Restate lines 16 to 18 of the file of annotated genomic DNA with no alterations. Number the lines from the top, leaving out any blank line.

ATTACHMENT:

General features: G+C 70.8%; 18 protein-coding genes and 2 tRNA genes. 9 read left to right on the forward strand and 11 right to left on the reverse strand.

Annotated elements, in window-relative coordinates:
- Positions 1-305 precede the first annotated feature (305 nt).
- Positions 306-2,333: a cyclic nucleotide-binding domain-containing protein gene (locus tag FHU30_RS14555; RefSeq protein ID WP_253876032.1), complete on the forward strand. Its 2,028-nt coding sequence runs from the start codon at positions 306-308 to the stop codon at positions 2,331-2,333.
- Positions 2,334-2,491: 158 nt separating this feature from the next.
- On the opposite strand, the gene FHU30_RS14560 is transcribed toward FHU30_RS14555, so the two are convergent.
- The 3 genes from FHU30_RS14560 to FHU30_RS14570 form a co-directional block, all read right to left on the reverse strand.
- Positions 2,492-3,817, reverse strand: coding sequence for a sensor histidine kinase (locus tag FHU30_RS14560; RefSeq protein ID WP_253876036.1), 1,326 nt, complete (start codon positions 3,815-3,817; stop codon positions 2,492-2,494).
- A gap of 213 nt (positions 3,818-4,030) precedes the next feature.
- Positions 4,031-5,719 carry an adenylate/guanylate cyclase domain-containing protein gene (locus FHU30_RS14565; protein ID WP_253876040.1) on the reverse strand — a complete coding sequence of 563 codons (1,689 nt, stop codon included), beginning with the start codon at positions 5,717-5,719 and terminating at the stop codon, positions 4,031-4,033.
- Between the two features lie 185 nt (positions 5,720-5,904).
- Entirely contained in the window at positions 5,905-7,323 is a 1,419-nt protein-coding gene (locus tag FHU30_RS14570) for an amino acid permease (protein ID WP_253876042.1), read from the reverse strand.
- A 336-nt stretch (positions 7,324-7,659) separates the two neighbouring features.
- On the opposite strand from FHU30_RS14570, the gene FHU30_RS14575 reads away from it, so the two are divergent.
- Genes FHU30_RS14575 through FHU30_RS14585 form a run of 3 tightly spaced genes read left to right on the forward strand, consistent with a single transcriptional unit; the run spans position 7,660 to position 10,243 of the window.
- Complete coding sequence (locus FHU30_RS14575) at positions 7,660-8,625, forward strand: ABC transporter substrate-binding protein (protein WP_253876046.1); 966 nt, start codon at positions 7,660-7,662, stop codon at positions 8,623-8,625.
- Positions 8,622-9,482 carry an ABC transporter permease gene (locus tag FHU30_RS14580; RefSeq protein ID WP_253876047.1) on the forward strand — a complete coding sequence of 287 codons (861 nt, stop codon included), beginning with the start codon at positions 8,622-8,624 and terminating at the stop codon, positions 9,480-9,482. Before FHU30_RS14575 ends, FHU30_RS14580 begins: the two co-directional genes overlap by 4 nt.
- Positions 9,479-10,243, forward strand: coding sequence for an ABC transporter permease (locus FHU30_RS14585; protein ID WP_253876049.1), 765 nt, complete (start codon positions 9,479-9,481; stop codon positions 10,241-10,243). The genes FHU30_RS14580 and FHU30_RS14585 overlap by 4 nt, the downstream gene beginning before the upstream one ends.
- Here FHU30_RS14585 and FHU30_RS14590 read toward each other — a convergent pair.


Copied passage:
- Complete coding sequence (locus FHU30_RS14575) at positions 7,660-8,625, forward strand: ABC transporter substrate-binding protein (protein WP_253876046.1); 966 nt, start codon at positions 7,660-7,662, stop codon at positions 8,623-8,625.
- Positions 8,622-9,482 carry an ABC transporter permease gene (locus tag FHU30_RS14580; RefSeq protein ID WP_253876047.1) on the forward strand — a complete coding sequence of 287 codons (861 nt, stop codon included), beginning with the start codon at positions 8,622-8,624 and terminating at the stop codon, positions 9,480-9,482. Before FHU30_RS14575 ends, FHU30_RS14580 begins: the two co-directional genes overlap by 4 nt.
- Positions 9,479-10,243, forward strand: coding sequence for an ABC transporter permease (locus FHU30_RS14585; protein ID WP_253876049.1), 765 nt, complete (start codon positions 9,479-9,481; stop codon positions 10,241-10,243). The genes FHU30_RS14580 and FHU30_RS14585 overlap by 4 nt, the downstream gene beginning before the upstream one ends.